Personally, I thoroughly enjoyed this book and found it very insightful. It showcased the struggles of womanhood in the late 1960’s, her endless turmoil with her mental state, and her attempts to define the line between sanity and insanity. Throughout the book, her and the other women in the ward frequently watch television and are very engaged in the many civil rights movements going on in that time period. Even after Kaysen leaves the hospital, she struggles with finding a job because of her intolerance with the unfair roles of women in the workplace. Having left the hospital and created a life for herself, she decides to research the disease the doctors claimed she had. She understands some of the parts of the diagnosis; cutting herself and impulsive activities, but she comes to the realization that it is a generalization, which further brings up the problem with the blurry line between sanity and insanity. Her efforts to determine sanity are very relevant, even in modern society, because mental illness is a very real thing and the course of treatment is crucial to a person’s development. I would definitely recommend this book to others because of its dark humor and reflective plot.
Funny, heartwrenching, painful and true
June 15, 2018
I have fought with crippling depression and anxiety over the past few years. It has gotten better, however I still have my occasional dark day here and there. When I first read this book (after the movie came out) I was frustrated and annoyed by the huge differences between the two. Reading it again in my late thirties, so much rang true to me this time…particularly in regards to self harm. Yet again I am reminded as to how recovery is a constant process. Thank you for sharing your story.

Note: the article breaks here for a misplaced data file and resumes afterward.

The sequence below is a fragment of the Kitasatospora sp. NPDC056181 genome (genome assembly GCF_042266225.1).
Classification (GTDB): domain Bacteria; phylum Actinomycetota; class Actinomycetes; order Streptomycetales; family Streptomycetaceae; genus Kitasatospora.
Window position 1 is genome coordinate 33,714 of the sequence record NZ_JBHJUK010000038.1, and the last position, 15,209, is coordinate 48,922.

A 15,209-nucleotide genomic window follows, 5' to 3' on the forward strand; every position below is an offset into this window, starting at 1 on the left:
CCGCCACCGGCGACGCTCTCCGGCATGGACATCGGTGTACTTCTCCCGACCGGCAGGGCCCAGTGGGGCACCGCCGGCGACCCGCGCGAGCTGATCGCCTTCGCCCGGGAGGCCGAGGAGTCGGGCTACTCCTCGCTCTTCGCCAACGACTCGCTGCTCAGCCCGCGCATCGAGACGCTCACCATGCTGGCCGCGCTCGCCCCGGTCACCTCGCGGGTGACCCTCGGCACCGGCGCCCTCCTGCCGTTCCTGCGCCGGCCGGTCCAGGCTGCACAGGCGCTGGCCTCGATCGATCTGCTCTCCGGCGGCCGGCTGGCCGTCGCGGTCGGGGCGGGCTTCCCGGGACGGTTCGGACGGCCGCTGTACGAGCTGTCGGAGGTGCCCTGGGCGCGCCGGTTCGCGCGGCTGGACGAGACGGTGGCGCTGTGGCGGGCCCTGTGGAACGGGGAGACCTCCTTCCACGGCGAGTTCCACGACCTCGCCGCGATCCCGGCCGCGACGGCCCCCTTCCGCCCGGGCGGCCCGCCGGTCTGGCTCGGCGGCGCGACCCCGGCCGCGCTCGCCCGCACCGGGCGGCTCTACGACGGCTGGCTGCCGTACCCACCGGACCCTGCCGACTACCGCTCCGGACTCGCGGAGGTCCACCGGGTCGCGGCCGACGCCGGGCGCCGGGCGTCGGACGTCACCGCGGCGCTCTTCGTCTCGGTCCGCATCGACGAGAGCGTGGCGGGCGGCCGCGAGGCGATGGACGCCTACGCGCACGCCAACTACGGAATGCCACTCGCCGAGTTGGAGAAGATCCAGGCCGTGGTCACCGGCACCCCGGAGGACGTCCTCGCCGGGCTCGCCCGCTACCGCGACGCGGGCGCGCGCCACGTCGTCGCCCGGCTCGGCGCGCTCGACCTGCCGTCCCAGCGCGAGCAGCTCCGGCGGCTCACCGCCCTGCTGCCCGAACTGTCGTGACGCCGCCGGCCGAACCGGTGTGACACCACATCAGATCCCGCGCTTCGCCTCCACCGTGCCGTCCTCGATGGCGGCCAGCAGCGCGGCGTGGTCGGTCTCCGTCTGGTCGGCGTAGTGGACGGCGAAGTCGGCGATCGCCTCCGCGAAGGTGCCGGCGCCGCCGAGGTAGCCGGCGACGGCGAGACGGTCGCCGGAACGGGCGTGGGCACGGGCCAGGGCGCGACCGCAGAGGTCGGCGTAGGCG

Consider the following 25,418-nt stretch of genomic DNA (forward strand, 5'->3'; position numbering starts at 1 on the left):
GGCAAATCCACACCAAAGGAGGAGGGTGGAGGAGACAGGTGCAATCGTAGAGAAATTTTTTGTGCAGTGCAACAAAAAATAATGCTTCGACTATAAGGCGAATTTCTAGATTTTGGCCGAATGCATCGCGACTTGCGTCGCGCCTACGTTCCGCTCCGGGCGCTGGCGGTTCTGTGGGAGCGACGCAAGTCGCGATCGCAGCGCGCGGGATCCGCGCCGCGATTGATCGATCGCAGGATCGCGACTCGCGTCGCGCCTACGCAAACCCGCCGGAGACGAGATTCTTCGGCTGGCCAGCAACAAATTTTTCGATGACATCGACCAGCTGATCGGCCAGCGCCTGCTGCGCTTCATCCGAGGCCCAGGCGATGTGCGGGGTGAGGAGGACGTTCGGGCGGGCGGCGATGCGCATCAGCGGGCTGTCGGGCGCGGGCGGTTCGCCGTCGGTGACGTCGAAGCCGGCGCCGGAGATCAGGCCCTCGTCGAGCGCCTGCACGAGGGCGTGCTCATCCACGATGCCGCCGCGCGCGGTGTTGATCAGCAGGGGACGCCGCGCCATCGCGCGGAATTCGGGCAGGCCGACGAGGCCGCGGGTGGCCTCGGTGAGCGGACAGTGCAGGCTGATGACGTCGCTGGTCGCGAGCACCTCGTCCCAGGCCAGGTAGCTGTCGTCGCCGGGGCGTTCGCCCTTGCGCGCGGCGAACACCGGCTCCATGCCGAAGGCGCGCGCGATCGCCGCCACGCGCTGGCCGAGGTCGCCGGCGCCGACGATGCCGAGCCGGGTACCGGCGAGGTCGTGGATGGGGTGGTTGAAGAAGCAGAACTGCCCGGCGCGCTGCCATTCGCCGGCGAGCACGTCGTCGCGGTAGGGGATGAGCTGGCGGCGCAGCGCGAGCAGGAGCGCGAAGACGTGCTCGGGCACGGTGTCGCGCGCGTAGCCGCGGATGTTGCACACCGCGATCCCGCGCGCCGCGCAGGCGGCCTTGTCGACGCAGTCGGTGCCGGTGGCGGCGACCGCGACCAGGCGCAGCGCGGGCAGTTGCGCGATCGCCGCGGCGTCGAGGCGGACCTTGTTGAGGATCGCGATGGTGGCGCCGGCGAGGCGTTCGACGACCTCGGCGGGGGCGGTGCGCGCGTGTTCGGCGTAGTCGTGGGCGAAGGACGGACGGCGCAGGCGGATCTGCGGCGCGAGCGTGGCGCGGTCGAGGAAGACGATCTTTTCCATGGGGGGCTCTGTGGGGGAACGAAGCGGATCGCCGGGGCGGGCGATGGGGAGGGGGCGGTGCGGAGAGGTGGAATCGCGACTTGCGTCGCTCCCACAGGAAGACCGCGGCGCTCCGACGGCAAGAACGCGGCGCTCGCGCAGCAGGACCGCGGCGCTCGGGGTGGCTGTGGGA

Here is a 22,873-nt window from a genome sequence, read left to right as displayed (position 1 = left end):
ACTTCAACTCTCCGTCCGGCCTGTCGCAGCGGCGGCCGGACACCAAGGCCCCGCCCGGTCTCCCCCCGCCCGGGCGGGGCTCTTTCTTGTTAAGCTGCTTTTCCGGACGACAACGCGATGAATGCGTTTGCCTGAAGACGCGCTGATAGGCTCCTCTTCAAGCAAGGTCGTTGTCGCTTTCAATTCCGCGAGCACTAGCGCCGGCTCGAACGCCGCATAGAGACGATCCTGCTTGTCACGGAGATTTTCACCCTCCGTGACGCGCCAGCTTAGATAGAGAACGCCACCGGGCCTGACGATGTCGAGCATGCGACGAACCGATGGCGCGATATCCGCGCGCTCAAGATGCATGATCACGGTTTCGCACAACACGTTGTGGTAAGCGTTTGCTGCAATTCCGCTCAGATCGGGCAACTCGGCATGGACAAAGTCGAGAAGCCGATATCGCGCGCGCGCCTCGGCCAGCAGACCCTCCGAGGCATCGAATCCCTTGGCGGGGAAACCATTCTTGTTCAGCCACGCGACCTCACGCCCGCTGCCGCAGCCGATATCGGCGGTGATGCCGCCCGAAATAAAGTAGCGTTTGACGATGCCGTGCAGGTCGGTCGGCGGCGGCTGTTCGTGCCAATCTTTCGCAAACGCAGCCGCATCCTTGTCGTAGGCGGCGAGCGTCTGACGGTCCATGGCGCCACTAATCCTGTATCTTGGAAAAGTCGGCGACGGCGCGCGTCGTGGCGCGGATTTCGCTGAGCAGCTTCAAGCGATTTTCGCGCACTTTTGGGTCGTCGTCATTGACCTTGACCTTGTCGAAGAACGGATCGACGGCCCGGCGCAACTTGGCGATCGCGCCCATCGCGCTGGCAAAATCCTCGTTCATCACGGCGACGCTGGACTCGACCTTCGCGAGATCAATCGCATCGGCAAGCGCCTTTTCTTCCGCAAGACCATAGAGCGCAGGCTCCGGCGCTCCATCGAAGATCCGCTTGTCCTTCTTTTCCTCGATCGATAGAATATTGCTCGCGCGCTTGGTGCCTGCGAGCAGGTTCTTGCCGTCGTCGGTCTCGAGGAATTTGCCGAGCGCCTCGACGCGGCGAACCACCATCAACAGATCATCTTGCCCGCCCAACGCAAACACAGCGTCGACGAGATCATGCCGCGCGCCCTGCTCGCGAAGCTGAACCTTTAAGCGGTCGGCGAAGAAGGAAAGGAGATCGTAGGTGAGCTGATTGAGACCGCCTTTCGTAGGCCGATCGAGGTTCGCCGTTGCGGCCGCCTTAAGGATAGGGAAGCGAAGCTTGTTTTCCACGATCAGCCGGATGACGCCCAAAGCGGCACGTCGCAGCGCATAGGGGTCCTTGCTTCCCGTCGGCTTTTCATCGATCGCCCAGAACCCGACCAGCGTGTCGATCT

Good read on mental health
April 30, 2019
Girl, Interrupted by Susanna Kaysen wrote this book of the time was admitted in the psychiatric hospital at a young age. She was able to get a hold of her medical record by hiring a lawyer and started writing her story. She talked about her time in the psychiatric hospital and the mental illness she was going through at that age. This is a non-fiction novel, which involves a story on how mental illness was treated and looked upon when put in a ward. Mental illness has been a big issue, even in today’s world and they were being treated as prisoners, not being able to go outside, always having nurses watching them and always had to take medicine to get knocked out if they started acting up. Instead of getting the help they needed, they were just put into a ward with others. It made Susana believe she belonged here because she was crazy for trying to attempt to kill herself, but in reality she had a personality disorder. Instead of spending more time with her, to understand her, she was immediately put in the hospital.